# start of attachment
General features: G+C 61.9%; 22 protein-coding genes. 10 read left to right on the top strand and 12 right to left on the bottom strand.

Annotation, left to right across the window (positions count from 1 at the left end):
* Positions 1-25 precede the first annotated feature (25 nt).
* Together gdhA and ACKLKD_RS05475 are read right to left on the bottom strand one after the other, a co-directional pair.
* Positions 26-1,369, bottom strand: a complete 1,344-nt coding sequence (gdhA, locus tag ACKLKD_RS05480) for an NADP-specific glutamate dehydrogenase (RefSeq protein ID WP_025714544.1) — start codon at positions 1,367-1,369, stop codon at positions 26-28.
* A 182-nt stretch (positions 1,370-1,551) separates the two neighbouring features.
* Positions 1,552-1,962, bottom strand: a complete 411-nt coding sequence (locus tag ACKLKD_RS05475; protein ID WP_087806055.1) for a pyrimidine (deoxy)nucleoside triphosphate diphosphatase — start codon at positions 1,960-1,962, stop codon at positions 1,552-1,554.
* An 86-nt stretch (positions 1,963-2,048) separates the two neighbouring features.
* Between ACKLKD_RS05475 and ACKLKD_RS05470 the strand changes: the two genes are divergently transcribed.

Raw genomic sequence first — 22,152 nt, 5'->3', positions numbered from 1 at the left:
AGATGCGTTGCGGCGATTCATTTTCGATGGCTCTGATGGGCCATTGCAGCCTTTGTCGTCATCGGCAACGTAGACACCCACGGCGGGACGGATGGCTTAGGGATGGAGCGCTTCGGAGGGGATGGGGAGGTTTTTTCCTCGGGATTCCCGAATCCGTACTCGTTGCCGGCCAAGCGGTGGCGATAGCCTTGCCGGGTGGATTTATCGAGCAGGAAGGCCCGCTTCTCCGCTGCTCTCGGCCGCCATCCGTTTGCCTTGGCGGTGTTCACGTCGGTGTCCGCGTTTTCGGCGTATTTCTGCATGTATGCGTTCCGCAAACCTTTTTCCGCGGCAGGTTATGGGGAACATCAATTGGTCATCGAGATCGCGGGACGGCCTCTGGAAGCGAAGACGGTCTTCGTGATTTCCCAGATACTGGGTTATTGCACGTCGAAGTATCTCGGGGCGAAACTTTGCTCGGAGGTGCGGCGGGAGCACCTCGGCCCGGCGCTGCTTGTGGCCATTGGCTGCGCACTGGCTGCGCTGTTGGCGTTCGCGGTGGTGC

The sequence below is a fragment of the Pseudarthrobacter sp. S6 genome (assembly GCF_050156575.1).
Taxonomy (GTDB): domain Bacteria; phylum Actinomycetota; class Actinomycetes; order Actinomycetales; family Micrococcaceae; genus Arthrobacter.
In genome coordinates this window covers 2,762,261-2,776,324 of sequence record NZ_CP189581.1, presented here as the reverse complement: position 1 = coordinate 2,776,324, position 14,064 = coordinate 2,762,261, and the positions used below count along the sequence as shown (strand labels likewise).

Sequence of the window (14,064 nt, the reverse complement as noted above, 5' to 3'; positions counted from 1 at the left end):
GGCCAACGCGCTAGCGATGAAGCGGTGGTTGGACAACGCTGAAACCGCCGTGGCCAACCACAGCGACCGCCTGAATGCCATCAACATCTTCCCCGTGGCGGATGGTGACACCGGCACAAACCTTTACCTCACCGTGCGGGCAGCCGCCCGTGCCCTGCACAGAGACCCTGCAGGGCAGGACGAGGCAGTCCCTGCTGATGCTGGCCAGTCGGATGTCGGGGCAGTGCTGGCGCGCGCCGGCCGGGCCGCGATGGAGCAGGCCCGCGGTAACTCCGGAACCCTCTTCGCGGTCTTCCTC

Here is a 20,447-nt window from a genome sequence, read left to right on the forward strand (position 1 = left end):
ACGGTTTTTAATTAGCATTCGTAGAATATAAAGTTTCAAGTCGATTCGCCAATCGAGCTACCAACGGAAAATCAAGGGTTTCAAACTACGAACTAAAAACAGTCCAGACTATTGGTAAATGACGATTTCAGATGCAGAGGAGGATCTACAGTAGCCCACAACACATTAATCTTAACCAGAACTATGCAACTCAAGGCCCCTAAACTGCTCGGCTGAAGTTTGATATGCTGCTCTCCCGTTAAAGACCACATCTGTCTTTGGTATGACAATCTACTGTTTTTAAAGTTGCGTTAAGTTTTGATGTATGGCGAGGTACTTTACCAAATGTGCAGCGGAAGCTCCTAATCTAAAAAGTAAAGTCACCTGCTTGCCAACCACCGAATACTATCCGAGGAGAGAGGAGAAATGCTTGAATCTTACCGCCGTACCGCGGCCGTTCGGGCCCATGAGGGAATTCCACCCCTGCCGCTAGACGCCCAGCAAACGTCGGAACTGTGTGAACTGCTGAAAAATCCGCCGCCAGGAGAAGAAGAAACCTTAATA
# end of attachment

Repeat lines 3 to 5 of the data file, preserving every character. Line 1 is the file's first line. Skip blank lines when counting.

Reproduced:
* Positions 1-25 precede the first annotated feature (25 nt).
* Together gdhA and ACKLKD_RS05475 are read right to left on the bottom strand one after the other, a co-directional pair.
* Positions 26-1,369, bottom strand: a complete 1,344-nt coding sequence (gdhA, locus tag ACKLKD_RS05480) for an NADP-specific glutamate dehydrogenase (RefSeq protein ID WP_025714544.1) — start codon at positions 1,367-1,369, stop codon at positions 26-28.